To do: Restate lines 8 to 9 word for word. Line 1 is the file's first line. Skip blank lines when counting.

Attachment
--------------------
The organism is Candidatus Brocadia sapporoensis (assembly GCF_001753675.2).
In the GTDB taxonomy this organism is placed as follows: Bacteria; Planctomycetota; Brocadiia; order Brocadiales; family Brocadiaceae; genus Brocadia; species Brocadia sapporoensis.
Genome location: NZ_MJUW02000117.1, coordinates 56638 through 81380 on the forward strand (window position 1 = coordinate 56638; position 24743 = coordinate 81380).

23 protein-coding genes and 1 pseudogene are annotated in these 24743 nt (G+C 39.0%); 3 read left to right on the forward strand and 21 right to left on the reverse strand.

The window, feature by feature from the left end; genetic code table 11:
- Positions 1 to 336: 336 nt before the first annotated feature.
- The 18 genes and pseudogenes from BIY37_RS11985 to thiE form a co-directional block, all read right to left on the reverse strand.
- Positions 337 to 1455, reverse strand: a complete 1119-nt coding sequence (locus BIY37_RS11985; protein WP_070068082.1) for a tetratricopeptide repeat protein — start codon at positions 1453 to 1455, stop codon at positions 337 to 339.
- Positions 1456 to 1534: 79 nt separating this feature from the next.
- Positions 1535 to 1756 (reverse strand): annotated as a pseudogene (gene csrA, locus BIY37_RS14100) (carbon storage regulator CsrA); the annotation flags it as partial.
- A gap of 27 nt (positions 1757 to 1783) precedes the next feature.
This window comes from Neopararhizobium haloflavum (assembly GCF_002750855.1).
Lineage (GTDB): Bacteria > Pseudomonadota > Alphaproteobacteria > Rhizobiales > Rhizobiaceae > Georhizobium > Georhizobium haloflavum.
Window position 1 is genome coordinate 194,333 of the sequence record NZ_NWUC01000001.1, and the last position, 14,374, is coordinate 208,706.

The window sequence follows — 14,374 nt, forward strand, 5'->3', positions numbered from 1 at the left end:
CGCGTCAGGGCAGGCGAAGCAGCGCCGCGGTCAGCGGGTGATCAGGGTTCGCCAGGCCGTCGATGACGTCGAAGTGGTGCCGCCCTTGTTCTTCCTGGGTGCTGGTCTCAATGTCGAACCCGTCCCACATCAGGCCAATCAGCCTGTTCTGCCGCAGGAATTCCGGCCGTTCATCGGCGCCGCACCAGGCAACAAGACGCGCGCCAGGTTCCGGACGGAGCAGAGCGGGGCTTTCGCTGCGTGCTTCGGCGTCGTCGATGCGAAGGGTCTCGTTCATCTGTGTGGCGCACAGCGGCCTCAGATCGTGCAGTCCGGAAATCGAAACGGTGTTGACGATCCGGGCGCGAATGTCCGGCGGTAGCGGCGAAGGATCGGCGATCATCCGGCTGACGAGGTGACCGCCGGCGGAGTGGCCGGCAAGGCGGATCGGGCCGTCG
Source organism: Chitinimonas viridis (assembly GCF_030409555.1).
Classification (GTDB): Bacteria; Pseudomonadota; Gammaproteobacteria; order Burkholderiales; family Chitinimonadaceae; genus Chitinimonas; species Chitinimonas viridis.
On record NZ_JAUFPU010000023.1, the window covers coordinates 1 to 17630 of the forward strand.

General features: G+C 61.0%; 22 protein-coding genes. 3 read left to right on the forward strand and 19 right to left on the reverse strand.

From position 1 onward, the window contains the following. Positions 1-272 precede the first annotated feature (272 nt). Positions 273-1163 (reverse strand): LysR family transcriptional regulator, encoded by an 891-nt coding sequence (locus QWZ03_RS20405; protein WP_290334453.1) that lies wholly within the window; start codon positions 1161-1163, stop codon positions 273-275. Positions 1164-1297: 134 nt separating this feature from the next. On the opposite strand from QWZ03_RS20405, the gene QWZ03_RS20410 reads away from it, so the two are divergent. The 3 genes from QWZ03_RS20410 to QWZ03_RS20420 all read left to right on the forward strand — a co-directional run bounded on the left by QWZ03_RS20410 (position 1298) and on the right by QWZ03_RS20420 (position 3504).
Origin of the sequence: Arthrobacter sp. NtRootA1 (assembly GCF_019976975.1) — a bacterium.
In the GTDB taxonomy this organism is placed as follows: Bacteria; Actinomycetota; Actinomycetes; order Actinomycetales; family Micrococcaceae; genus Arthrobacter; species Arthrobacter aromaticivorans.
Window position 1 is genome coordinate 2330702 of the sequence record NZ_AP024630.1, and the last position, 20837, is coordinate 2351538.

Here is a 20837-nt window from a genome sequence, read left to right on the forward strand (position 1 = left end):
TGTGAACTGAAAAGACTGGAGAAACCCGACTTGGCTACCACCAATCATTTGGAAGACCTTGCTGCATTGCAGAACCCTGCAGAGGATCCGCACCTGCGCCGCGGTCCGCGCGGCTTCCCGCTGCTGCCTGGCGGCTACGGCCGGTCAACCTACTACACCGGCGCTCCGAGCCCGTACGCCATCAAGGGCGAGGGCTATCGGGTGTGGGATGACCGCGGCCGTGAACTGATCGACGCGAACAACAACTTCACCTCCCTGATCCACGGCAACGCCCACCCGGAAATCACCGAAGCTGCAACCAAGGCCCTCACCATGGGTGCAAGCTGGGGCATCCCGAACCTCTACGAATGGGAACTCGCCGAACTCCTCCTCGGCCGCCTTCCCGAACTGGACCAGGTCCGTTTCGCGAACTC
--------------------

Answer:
- Positions 337 to 1455, reverse strand: a complete 1119-nt coding sequence (locus BIY37_RS11985; protein WP_070068082.1) for a tetratricopeptide repeat protein — start codon at positions 1453 to 1455, stop codon at positions 337 to 339.
- Positions 1456 to 1534: 79 nt separating this feature from the next.